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Topic: Airbus Alters A380 Wing Due To Crack Issues
Username: PlaneInsomniac
Posted 2012-05-07 00:58:34 and read 17251 times.

Airbus has announced that they will alter the design of the A380 wing in order to address the wing crack issues:

- new metal alloy will be used
- weight will not increase
- performance will be unaffected
- new wings will be in planes delivered from late 2013 / early 2014 onwards

Source: spiegel.de (in German):
http://www.spiegel.de/wirtschaft/unt...dert-fluegel-am-a380-a-831692.html

They quote Financial Times Deutschland.

[Edited 2012-05-07 01:09:34]

Topic: RE: Airbus Alters A380 Wing Design
Username: someone83
Posted 2012-05-07 01:03:22 and read 17196 times.

They are not changing the design, but the production method......

Topic: RE: Airbus Alters A380 Wing Due To Crack Issues
Username: lightsaber
Posted 2012-05-07 13:29:10 and read 13819 times.

Quoting PlaneInsomniac (Thread starter):
- new wings will be in planes delivered from late 2013 / early 2014 onwards

So the question is, does this mean stress analysis is complete or that drawings are released? (Well... CATIA models with process notes...). I suspect the former and not the later.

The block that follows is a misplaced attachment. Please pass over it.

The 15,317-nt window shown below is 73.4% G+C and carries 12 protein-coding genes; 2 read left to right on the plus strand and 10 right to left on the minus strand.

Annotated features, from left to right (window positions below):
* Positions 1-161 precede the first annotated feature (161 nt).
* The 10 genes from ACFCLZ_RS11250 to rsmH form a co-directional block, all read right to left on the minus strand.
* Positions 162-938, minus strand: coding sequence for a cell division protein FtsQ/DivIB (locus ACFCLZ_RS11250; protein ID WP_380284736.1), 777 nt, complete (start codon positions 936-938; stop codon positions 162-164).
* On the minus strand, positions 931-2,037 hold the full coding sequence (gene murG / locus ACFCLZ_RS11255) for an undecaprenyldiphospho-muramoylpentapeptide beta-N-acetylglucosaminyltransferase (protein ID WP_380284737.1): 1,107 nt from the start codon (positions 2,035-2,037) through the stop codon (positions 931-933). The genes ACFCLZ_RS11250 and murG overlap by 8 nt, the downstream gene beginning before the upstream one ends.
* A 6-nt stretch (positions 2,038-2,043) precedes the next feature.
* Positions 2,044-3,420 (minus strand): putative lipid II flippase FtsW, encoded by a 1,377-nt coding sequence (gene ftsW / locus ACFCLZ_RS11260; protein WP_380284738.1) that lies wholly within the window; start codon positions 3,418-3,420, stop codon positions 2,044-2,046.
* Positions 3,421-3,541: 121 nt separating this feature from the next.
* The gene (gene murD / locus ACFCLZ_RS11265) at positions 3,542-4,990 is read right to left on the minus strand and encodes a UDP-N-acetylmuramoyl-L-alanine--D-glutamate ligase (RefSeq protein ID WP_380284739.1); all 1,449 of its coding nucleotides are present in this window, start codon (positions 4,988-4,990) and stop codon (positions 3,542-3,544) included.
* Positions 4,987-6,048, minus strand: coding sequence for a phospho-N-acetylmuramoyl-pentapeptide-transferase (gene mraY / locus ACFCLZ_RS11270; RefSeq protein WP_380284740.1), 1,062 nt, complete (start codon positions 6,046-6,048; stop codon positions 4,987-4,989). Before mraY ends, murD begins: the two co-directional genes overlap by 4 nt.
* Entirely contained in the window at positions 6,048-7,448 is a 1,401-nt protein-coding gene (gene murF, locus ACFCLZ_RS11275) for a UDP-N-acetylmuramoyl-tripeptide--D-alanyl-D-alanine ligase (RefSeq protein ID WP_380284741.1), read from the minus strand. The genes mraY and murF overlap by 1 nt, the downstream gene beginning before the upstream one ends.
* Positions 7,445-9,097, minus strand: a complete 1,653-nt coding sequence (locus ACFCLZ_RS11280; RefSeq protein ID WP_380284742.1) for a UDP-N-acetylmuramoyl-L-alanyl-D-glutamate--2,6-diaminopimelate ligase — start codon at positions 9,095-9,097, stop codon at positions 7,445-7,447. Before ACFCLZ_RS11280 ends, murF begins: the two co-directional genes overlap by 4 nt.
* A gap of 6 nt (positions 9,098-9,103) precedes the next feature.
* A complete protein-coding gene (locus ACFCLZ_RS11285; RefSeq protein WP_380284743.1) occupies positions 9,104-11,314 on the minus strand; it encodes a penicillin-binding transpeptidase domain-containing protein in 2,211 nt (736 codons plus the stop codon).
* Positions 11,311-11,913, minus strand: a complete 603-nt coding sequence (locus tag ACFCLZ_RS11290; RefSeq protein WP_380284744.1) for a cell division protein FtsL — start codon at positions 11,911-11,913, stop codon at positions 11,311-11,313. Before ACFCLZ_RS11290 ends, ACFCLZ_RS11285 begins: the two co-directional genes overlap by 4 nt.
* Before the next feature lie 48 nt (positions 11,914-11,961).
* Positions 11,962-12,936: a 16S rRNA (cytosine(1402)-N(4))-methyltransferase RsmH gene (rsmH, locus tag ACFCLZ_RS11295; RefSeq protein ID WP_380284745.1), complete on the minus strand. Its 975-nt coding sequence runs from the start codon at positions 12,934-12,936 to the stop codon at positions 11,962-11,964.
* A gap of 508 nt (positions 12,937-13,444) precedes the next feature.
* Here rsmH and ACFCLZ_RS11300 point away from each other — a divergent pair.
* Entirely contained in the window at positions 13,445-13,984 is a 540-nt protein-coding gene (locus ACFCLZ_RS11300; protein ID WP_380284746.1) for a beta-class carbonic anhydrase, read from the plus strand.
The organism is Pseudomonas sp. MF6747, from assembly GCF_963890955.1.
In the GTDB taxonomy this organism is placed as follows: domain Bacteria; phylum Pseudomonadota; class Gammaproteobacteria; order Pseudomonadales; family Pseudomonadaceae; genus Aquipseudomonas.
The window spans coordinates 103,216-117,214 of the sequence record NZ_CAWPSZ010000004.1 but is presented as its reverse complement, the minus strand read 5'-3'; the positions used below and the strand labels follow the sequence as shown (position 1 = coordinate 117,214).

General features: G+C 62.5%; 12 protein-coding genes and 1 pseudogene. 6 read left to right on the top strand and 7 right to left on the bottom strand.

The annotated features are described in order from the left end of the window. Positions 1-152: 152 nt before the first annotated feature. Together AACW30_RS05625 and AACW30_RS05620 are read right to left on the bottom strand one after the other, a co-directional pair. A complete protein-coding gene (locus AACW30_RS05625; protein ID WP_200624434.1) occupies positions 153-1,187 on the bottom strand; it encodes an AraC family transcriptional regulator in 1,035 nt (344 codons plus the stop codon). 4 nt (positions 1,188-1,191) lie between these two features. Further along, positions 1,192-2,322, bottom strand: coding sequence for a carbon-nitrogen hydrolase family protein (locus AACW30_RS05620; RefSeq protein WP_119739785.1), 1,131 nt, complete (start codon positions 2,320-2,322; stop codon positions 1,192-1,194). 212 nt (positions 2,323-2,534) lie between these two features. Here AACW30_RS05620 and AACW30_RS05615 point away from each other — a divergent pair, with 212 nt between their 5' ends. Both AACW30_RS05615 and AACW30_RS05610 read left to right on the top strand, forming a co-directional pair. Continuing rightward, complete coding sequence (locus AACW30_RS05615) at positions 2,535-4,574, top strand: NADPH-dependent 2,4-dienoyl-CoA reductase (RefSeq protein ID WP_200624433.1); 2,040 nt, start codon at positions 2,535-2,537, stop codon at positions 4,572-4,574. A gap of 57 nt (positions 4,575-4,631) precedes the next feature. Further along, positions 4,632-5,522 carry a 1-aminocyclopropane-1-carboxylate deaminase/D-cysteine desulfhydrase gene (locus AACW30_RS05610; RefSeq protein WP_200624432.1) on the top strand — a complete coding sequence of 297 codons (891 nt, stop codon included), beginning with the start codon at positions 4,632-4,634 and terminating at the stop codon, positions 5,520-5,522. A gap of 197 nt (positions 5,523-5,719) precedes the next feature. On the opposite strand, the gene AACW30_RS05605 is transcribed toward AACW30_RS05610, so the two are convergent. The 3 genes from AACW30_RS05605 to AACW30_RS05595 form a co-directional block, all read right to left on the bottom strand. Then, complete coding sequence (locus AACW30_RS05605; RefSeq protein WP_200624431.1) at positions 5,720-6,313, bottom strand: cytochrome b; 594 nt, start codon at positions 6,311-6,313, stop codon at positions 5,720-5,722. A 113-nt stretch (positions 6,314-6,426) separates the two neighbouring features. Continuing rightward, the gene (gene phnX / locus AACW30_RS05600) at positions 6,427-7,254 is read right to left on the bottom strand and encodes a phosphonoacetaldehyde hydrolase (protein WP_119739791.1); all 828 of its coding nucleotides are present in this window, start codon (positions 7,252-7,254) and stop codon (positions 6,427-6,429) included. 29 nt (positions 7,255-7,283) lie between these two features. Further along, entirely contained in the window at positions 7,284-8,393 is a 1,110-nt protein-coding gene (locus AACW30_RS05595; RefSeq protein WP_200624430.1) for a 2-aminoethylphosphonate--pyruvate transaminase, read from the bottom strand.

Quoting someone83 (Reply 1):
They are not changing the design, but the production method......

Google translation states a new alloy. While the exterior shape might not change, are they changing any manufacturing methods? e.g., adding shot peening to the process? By our company process, the drawing would be revised (or CATIA model release revision updated).

Fatigue is still as much of an art as a science. It is an area where subtle material changes can triple service life. Little manufacturing process variations can change a parts life by a factor of ten.

So will QR Accept a 2014 A380 now?  

Now to go over to:
A380 Production Thread Part 11 (by SA7700 Nov 28 2011 in Civil Aviation)

References this article (hattip N14AZ): http://www.industryweek.com/articles...ar_end_26891.aspx?Page=2?ShowAll=1

A new manufacturing process is being tested and certified by engineers, and then repair kits will be produced and should be available for airlines as soon as in October.